from scratch" using the easy to follow guide would end up with you knowing
    a lot about how things work and how to configure and repair but it won't
    give you a useful working system in one afternoon. The help forums
    and newsgroups for the various distros also differ in how much they
    welcome new users and how friendly the "community" is, and that will
    matter to you when you need to ask for help, so lurk and listen to those
    as you are testing a distro.

    There are lots of terms in this reply that will give you things to google
    for more information and searching is always the best way to start.

    The Distro Watch site keeps track of popularity and new releases.
    http://distrowatch.com/

    Hope this helps.
    Rodney



  6. Re: old hardware

    Rodney wrote:
    >
    > I run Debian 4.0 (Debian/GNU Linux); the *stable* version, "Etch" on a
    > system just such as you describe and I am very happy with it but I use a
    > light window manager, IceWM. I also have it on a 380MHz K6-2 and it is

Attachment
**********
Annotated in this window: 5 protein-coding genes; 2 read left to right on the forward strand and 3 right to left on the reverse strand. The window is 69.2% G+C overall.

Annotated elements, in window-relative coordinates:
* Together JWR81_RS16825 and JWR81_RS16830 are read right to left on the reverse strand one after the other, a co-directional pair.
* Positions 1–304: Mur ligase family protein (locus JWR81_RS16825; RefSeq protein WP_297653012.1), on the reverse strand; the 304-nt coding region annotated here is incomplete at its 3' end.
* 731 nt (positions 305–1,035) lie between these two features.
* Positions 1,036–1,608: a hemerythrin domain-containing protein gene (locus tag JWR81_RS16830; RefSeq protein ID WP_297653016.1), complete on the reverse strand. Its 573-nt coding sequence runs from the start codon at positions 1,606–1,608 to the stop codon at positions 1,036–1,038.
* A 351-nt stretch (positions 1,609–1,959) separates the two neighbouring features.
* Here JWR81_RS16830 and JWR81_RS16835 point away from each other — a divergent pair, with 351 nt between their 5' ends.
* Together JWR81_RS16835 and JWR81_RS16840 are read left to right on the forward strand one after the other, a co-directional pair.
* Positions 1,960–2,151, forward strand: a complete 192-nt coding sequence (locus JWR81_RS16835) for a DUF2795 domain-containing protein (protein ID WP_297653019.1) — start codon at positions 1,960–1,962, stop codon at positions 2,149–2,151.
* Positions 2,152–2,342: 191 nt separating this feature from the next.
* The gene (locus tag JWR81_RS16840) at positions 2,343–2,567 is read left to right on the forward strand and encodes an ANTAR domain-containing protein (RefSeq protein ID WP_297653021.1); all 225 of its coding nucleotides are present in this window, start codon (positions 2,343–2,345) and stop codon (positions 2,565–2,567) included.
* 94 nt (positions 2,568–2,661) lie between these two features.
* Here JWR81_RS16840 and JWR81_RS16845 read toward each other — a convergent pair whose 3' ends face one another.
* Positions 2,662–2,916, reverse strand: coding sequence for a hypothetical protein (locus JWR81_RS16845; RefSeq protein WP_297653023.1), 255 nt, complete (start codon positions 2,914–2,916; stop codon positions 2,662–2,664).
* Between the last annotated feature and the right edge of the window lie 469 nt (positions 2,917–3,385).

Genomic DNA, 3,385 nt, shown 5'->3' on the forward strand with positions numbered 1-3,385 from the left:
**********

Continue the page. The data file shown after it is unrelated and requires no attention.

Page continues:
> slow but something like DSL (Damn Small Linux) runs very well on that
    > older system.
    >


    I run Debian Etch with XFCE on most of my systems. It's noticably
    quicker than Gnome or KDE but still not a 'lighweight' system. Those
    systems have typically at least 756 MB RAM.

    On the really wimpy systems I just loaded up DSL - a 486 DX4 with 24 MB
    ram runs. I can't really say "runs well" but it does what I want it to
    do - run vncviewer to access the control panel for MythMusic. Apps are
    slow and you have to limit yourself to lightweight apps.

    Another old laptop has 96 MB ram and a PII-266; this actually runs
    pretty well using lightweight apps like Abiword. It is running DSL-N.

    Fedora is pretty bleading edge; ?ubuntu are supposed to be really good
    but I would guess your system is probably at the lower end of usability
    for any of the Ubuntu clones. I'd get the liveCD, fire it up and see
    what you can do. Same with DSL.

  7. Re: old hardware

    On Fri, 25 May 2007 19:06:54 -0400, PrDtR wrote:

    > hello, i'm new to the world of linux and was wondering what would be the
    > best O/S for a P3 1 ghz/256meg.
    >
    > PrDtR


    You'll be a lot happier if you add some RAM to that system. The processor
    is fast enough for any distro but you'll have trouble with 256M if you
    want to run Gnome or KDE. I gave my sister a 500MHz PIII Laptop with 384M
    of RAM and Fedora Core 5. It works fine for e-mail and web browsing but I
    can't compile a kernel on it. With 512M of RAM you should be able to do
    anything, but you'll be happier if you have more than that. If I were you
    I'd up that machine to at least 768M. With 768M or 1G you can use any